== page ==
Stories of entire albums being deleted to annoy ambitious record executives, badly-dyed hair on people definitely old enough to know better and tunes so irritating that Toodee and Foofa would be reaching for a shotgun, all circulated in the last few months. `Hands', the single that surfaced a year or so back, wasn't to be included. The new single `Hang It Up' - a curious hybrid of Nirvana guitars and JVC Force hip-hop - seemed to indicate a slightly harder-edged and louder TT had returned; more Sleigh Bells than Belle Stars. Unfortunately, included within this newfound amplification, came an exaggeration of the duo's all-too-apparent weaknesses; Katie White still couldn't sing. Jules De Martino definitely couldn't rap and the nursery-rhyme/sing-song nature of the songs grates after only one listen rather than forming a loveable earworm. In short, Sounds from Nowheresville is effectively the sound of the debut album gone well past its best. The artwork shows Katie and Jules as rotten corpses and this pretty much tells us all we need to know. The urge to make splendid pop has been superseded with a need to be accepted as `proper' songwriters and `real' musicians.
The real shame here is that this album need not have happened.Read more ›
What I thought was the teaser single 'Hands' does not feature on the album, which is a shame, but that said there's plenty of good tracks without it. There has been some comparison to the eclectic album 'Paul's Boutique' by The Beastie Boys, maybe because it marks a departure from the expected sound of the Ting Tings, but apart from that I don't see the relationship.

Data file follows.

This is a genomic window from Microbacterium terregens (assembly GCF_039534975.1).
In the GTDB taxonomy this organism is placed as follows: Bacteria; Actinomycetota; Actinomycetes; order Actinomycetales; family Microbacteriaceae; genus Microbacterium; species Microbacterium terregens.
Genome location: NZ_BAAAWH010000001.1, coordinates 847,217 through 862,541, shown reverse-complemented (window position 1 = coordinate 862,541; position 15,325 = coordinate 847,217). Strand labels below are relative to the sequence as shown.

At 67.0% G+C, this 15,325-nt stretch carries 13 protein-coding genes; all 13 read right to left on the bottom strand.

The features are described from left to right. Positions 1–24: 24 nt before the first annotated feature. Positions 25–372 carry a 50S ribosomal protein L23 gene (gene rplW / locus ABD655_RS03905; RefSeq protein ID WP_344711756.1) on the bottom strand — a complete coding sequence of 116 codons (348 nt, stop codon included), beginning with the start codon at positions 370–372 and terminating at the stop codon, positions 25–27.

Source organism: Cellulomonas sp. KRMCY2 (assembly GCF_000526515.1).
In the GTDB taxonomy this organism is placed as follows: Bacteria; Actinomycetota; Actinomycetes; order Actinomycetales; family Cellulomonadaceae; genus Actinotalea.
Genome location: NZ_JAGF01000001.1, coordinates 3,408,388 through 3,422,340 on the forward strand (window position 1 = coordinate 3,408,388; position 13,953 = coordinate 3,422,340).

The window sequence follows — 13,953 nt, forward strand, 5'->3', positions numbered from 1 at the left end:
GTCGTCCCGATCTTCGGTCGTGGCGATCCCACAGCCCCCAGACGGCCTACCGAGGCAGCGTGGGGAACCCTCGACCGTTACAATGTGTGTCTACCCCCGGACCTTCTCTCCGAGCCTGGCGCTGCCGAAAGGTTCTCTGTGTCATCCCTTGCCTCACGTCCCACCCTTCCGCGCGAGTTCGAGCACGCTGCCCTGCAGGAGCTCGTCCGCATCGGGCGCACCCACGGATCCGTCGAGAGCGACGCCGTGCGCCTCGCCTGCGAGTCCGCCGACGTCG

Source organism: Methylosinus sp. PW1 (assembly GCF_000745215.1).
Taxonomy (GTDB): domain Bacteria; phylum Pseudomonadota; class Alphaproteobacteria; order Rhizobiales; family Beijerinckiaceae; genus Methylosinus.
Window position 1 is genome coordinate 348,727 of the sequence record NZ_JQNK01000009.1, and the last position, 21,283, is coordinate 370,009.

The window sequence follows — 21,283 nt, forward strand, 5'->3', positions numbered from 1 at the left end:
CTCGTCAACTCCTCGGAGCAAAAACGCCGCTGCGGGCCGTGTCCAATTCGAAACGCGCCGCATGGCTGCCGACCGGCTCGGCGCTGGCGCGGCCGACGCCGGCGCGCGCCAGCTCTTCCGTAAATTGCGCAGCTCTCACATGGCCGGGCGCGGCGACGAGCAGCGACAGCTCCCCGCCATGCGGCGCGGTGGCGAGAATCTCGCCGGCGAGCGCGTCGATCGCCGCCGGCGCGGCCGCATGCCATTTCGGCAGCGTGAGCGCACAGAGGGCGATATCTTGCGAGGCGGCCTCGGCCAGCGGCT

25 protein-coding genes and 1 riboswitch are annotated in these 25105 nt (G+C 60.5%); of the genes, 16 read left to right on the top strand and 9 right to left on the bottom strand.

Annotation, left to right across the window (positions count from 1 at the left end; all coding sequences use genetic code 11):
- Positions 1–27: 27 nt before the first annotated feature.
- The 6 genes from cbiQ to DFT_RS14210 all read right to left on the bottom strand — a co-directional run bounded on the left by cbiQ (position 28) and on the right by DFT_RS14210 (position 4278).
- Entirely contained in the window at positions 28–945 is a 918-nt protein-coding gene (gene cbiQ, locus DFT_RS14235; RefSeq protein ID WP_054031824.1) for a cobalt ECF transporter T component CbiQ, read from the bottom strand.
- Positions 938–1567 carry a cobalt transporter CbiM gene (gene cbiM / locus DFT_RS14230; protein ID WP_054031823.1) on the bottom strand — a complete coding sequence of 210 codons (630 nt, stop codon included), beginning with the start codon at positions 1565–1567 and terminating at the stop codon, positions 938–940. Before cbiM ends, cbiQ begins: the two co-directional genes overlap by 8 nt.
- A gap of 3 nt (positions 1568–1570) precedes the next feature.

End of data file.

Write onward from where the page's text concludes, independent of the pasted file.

There's still some really catchy pop tunes on the album, but there's less lyrical repetition than on 'We Started Nothing' and there seems to be great big dollops of funk and soul loaded into the mix. Katie White is still mostly rapping out lyrics rather than singing what some people would call 'proper songs' but that's how the Ting Tings roll and it works brilliantly on tracks such as 'Hang It Up' and 'Soul Killing' (with a 'sub chorus' reminiscent of 'Another Brick in the Wall' by Pink Floyd and touches of Lily Allen) coupled with Jules de Martino's solid beats. That said there are some good electric guitars in 'Give it Back' which could go down well live if they really beef up the rock angle, parts of 'Guggenheim' are like something out of Grease, and the last track 'In Your Life' could be described as a haunting ballad with some serious classical sounding strings.
Some people who don't like change will describe this as a mish-mash, but I have listened to it now three times in a row and it is a serious grower, and so, despite the awful cover and the over-use of cowbells, I will give it five stars.
Most Recent Customer Reviews
"Hands" is good. For the most part the rest is forgettable. Doesn't live up to the first album.Published 10 months ago by Oliver Franks
Don't understand any negative reviews - as good as their first.Published 14 months ago by Mr. A. Knight
Ting Tings fans had a feast of musical ideas w instant appeal on their debut. Although it may take 3 or 4 plays to 'gel' with ".. Nowheresville", it has lots of new faves. Read morePublished 18 months ago by MusicFan